The Individual Mandate and Welfare drug testing

April 19, 2012

There’s been a lot of arguing recently about whether or not the Federal Government should have the power to force individuals to buy health “insurance” policies they don’t want, and don’t need (I don’t need a $5,000 / year “comprehensive health insurance” policy if I’m a 25 year old male with no health problems. Catastrophic coverage, maybe, “comprehensive” coverage? No). The Left is in favor, the right is opposed.

From Tom McGuire I just learned about a different fight.  In this one, the State of Florida has decided that it doesn’t want to give cash assistance to drug users, and so is requiring drug tests from anyone who wants to get cash assistance (it pays for the drug test, if you pass it).  The Left is outraged at this.

I’m trying to wrap my mind around the mentality that approves of the first, but not the second.  The best I can come up with is that, to the Left, all money, everywhere, is theirs.  Not the government’s, most certainly not the property of the individual who made it, all money belongs to the Left.  Don’t want to spend your own money buying an unneeded “health insurance” policy?  Tough.  They want to cut costs for people they care about more than they care about you, so you have to pay.  Don’t want to give cash to drug users?  Tough.  They like drug users, esp. ones who’ve so screwed up their lives that they can’t survive without outside help, so the drug users get your money.

 

Any other justifications?

Gov Walker kills “Equal Pay Enforcement Act”

April 7, 2012

Ann Althouse wrote “I’d like to know more about the repeal of the 2009 Equal Pay Enforcement Act, which I referred to a couple posts ago.”

Since her Capcha system never lets me though, I’ll respond here:

What’s to know?  it’s a bad law.  You want “equal pay for equal work”?  Great.  Do equal work.

You want to get paid as much as a cop?  be a cop.  You want to get paid as much as a garbage man?  Great.  Be one (or a garbage woman).

No bureaucrat, no court, no lawyer is qualified to judge whether or not two jobs are “equal”.  That is the job of the market, and the job of the individuals who make up the market.  You don’t like the pay for your job of choice?  Find a different one.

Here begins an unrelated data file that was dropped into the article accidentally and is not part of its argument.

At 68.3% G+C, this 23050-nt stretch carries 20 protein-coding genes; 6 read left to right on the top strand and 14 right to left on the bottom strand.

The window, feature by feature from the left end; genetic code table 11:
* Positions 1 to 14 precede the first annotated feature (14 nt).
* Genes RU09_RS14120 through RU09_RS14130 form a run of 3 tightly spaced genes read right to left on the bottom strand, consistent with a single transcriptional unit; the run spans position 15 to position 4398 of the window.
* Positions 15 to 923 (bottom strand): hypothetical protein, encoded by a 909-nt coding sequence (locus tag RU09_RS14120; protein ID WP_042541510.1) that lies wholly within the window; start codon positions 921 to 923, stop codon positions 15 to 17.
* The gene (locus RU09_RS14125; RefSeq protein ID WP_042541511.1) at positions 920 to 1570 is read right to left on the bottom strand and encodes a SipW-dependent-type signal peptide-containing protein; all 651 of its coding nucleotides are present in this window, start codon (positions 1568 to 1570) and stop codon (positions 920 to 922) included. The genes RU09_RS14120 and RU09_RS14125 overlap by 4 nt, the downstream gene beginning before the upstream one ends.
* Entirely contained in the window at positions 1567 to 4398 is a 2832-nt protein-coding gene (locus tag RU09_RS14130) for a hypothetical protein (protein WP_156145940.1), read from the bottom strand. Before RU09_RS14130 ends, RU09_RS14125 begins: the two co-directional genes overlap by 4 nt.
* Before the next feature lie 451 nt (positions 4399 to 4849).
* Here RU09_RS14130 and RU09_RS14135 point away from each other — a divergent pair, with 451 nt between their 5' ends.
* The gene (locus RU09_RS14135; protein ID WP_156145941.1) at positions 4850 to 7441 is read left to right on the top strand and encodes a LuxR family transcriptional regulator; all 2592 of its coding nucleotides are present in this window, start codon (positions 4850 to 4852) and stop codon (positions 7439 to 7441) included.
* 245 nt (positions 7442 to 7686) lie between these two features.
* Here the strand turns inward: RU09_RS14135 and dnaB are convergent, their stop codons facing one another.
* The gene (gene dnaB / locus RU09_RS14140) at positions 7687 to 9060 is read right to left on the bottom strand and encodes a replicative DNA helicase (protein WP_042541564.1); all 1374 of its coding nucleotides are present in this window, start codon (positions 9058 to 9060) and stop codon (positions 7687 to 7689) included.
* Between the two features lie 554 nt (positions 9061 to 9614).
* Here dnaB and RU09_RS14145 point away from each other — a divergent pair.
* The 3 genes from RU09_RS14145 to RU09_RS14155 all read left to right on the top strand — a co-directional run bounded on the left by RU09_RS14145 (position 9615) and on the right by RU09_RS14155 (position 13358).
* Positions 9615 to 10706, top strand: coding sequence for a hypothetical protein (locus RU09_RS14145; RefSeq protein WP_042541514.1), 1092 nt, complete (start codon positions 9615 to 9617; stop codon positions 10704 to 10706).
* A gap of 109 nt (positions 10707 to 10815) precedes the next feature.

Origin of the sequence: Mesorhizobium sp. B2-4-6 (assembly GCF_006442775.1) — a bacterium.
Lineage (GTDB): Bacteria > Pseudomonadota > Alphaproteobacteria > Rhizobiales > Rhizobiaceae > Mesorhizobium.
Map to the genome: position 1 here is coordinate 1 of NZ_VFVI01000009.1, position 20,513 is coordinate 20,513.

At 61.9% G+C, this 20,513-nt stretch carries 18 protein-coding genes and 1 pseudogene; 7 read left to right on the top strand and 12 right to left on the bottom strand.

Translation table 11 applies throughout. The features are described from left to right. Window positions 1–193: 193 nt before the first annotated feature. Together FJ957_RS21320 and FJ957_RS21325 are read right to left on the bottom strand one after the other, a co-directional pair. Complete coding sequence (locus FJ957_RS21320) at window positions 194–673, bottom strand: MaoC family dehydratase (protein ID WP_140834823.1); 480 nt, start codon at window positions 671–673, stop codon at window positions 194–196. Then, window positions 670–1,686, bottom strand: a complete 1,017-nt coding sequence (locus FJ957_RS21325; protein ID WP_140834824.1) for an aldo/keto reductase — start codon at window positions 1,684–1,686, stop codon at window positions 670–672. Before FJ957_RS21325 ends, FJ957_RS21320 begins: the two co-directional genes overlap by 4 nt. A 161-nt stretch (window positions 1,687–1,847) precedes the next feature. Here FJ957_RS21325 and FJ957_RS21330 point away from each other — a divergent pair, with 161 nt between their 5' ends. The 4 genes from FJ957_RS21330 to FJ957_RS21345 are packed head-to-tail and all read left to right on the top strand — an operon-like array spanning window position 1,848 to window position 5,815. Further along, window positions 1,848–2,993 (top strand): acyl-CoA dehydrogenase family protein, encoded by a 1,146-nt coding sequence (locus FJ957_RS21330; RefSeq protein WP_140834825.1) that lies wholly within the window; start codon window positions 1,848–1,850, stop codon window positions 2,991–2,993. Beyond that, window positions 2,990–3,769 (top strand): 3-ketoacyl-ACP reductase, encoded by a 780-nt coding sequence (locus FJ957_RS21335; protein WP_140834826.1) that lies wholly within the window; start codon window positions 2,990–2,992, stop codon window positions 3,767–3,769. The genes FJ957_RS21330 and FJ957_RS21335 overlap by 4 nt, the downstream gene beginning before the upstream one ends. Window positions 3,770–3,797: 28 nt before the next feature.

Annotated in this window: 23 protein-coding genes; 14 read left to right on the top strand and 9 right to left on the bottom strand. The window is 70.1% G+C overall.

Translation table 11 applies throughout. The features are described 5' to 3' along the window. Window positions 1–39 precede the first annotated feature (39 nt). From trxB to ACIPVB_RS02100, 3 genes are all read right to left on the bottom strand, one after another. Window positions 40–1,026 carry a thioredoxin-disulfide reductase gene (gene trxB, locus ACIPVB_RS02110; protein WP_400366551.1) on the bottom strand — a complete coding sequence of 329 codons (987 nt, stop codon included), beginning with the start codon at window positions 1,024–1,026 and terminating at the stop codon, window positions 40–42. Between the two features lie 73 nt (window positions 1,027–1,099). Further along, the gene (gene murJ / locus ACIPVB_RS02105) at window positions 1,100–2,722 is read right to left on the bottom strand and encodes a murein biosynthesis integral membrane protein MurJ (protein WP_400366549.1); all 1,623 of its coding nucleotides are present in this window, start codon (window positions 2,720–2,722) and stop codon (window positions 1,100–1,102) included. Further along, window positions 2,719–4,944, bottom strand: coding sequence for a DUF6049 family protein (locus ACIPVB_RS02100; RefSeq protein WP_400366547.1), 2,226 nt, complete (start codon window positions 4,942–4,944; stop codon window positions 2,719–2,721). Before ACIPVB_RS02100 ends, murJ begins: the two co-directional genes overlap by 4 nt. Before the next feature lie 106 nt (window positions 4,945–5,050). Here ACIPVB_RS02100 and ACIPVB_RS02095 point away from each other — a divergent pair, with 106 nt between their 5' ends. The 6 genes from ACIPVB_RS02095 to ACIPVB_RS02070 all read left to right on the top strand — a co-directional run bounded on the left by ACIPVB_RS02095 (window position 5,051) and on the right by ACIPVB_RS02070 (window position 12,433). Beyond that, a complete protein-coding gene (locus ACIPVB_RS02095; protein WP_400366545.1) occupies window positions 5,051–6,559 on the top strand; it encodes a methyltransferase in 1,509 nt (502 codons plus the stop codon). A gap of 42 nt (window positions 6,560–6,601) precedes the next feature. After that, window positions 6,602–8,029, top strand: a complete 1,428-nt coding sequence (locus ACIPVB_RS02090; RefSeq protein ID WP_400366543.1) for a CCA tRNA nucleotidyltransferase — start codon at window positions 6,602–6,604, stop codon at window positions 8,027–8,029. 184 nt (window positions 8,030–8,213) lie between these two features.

Two jobs require the same educational attainment, but one gets paid more than the other?  Sounds like more people want to do the lower paying job, and fewer want to do the higher paying one, so the higher paying one has to pay more to get people.

Good for Gov. Walker, and the Republican controlled Legislature,  for killing it.

What happens to Obama’s Re-election campaign if ObamaCare loses?

April 1, 2012

As Democrats start to come to grips with the idea that the Individual Mandate might be ruled unconstitutional, the next bit of spin comes to the fore “if the Supreme Court strikes down ObamaCare, this will just motivate liberals to get out there and vote for Obama.”

I disagree.

When the Democrats were carrying out their unprecedented filibusters of President Bush’s judicial nominees, there were 55 Republican Senators, and most Republican supporting voters couldn’t figure out why the Republicans were letting the Democrat minority run the show like that.  Then the Republican Senate leadership threatened to “go nuclear”, and all was right with the world.  Then John McCain organized the Gang of 14 to block the nuclear option, and reward the Democrats for having changed the rules of the game.  This ripped the heart out of many Republican supporters.  He we’d gotten a 55 seat majority, and those idiots in Washington still screwed it up!

Then came the 2006 Elections, and the Republicans no longer had their useless majority.

If the Supreme Court tosses out ObamaCare (and I think they should, because it’s unconstitutional), I think the Democrats will face a similar response.  They had the White House, 240+ Democrats in the House, and 60 Democrats in the Senate.  What’d they do with it?  They passed a “stimulus” law that didn’t help the economy, and an unconstitutional and unpopular “health care reform” law.

Tell me again why these guys deserve power?

It’s the mushy middle who decide elections.  And when they give you power, they expect you to accomplish something with it.  If you don’t, they’re going to give it to the other side.

With ObamaCare gone, record high gas prices, and a crappy economy, what did Obama and the Democrats do with the power the people gave them in 2008?  Unless they can answer that, all the scary stories about the Republicans, and all the promises of future benefits, aren’t going to be enough.